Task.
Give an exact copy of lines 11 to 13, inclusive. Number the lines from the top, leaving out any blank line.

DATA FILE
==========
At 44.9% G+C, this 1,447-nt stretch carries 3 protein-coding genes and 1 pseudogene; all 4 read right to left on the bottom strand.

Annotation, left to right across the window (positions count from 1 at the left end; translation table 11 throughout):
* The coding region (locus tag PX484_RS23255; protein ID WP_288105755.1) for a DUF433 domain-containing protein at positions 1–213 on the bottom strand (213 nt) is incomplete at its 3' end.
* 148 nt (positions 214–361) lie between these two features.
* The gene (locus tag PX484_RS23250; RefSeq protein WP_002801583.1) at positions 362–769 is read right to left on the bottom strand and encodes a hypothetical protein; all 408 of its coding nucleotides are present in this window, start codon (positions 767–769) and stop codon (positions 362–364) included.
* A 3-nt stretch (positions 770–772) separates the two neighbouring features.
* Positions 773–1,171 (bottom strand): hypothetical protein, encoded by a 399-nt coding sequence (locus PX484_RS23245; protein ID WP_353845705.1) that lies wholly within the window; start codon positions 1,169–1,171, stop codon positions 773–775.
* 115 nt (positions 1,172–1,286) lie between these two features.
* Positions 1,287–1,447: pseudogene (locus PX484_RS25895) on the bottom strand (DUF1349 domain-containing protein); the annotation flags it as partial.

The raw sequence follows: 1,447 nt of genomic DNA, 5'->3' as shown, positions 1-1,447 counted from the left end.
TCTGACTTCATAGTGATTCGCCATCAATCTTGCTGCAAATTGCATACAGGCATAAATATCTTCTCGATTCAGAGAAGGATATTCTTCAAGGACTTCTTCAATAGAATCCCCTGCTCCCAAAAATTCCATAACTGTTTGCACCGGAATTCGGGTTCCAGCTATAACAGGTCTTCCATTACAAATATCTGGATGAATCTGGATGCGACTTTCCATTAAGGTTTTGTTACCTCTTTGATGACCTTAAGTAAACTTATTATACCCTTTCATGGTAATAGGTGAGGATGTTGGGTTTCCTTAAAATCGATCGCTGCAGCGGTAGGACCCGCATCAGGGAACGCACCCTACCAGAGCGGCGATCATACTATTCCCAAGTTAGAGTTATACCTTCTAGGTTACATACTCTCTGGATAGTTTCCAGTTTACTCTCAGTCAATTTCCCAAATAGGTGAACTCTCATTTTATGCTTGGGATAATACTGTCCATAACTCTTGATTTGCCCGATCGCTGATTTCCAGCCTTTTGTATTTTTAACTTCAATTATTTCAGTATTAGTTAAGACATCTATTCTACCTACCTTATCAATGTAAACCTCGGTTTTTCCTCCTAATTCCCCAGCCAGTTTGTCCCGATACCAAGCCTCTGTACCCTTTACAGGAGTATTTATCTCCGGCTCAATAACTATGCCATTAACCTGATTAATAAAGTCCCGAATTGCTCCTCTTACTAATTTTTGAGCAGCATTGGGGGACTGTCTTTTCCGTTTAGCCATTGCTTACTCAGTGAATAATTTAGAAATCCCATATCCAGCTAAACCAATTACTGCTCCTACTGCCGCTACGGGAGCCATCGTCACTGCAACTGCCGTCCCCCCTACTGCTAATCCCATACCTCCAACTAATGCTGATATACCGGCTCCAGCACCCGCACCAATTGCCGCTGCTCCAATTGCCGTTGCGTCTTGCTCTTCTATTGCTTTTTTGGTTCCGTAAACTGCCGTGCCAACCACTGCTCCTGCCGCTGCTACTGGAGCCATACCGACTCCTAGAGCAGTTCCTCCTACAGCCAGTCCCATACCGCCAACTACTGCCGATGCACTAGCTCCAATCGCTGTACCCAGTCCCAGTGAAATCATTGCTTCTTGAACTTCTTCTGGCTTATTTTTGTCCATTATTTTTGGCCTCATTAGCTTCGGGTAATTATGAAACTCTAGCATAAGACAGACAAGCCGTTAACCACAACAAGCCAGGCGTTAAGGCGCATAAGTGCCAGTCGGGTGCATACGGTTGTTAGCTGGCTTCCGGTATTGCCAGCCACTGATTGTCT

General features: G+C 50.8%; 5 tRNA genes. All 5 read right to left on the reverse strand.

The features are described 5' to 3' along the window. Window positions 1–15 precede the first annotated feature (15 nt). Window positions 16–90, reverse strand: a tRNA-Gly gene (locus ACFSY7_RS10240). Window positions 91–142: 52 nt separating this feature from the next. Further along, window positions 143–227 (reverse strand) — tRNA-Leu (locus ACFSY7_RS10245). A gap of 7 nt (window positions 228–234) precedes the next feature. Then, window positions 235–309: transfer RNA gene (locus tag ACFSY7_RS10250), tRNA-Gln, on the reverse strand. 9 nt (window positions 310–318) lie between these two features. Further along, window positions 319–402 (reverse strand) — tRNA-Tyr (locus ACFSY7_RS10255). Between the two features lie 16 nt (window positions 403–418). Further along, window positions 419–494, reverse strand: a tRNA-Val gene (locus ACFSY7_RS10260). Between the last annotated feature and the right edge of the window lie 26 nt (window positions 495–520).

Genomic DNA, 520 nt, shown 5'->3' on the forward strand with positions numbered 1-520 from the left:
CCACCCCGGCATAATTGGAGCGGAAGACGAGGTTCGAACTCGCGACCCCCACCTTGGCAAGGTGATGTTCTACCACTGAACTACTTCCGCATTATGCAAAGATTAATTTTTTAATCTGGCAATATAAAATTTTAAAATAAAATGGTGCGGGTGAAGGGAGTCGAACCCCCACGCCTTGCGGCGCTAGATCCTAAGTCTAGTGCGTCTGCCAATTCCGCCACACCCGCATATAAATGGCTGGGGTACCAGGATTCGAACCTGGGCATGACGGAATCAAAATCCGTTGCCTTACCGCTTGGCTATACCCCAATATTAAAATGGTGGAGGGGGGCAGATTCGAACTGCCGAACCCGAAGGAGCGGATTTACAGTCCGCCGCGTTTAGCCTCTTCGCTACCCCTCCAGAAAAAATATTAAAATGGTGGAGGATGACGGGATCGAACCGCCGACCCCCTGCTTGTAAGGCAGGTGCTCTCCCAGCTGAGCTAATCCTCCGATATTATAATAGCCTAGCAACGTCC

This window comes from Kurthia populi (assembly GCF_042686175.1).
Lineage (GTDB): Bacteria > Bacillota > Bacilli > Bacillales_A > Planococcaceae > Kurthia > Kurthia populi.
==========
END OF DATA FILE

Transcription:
TCTGACTTCATAGTGATTCGCCATCAATCTTGCTGCAAATTGCATACAGGCATAAATATCTTCTCGATTCAGAGAAGGATATTCTTCAAGGACTTCTTCAATAGAATCCCCTGCTCCCAAAAATTCCATAACTGTTTGCACCGGAATTCGGGTTCCAGCTATAACAGGTCTTCCATTACAAATATCTGGATGAATCTGGATGCGACTTTCCATTAAGGTTTTGTTACCTCTTTGATGACCTTAAGTAAACTTATTATACCCTTTCATGGTAATAGGTGAGGATGTTGGGTTTCCTTAAAATCGATCGCTGCAGCGGTAGGACCCGCATCAGGGAACGCACCCTACCAGAGCGGCGATCATACTATTCCCAAGTTAGAGTTATACCTTCTAGGTTACATACTCTCTGGATAGTTTCCAGTTTACTCTCAGTCAATTTCCCAAATAGGTGAACTCTCATTTTATGCTTGGGATAATACTGTCCATAACTCTTGATTTGCCCGATCGCTGATTTCCAGCCTTTTGTATTTTTAACTTCAATTATTTCAGTATTAGTTAAGACATCTATTCTACCTACCTTATCAATGTAAACCTCGGTTTTTCCTCCTAATTCCCCAGCCAGTTTGTCCCGATACCAAGCCTCTGTACCCTTTACAGGAGTATTTATCTCCGGCTCAATAACTATGCCATTAACCTGATTAATAAAGTCCCGAATTGCTCCTCTTACTAATTTTTGAGCAGCATTGGGGGACTGTCTTTTCCGTTTAGCCATTGCTTACTCAGTGAATAATTTAGAAATCCCATATCCAGCTAAACCAATTACTGCTCCTACTGCCGCTACGGGAGCCATCGTCACTGCAACTGCCGTCCCCCCTACTGCTAATCCCATACCTCCAACTAATGCTGATATACCGGCTCCAGCACCCGCACCAATTGCCGCTGCTCCAATTGCCGTTGCGTCTTGCTCTTCTATTGCTTTTTTGGTTCCGTAAACTGCCGTGCCAACCACTGCTCCTGCCGCTGCTACTGGAGCCATACCGACTCCTAGAGCAGTTCCTCCTACAGCCAGTCCCATACCGCCAACTACTGCCGATGCACTAGCTCCAATCGCTGTACCCAGTCCCAGTGAAATCATTGCTTCTTGAACTTCTTCTGGCTTATTTTTGTCCATTATTTTTGGCCTCATTAGCTTCGGGTAATTATGAAACTCTAGCATAAGACAGACAAGCCGTTAACCACAACAAGCCAGGCGTTAAGGCGCATAAGTGCCAGTCGGGTGCATACGGTTGTTAGCTGGCTTCCGGTATTGCCAGCCACTGATTGTCT

General features: G+C 50.8%; 5 tRNA genes. All 5 read right to left on the reverse strand.

The features are described 5' to 3' along the window. Window positions 1–15 precede the first annotated feature (15 nt). Window positions 16–90, reverse strand: a tRNA-Gly gene (locus ACFSY7_RS10240). Window positions 91–142: 52 nt separating this feature from the next. Further along, window positions 143–227 (reverse strand) — tRNA-Leu (locus ACFSY7_RS10245). A gap of 7 nt (window positions 228–234) precedes the next feature. Then, window positions 235–309: transfer RNA gene (locus tag ACFSY7_RS10250), tRNA-Gln, on the reverse strand. 9 nt (window positions 310–318) lie between these two features. Further along, window positions 319–402 (reverse strand) — tRNA-Tyr (locus ACFSY7_RS10255). Between the two features lie 16 nt (window positions 403–418). Further along, window positions 419–494, reverse strand: a tRNA-Val gene (locus ACFSY7_RS10260). Between the last annotated feature and the right edge of the window lie 26 nt (window positions 495–520).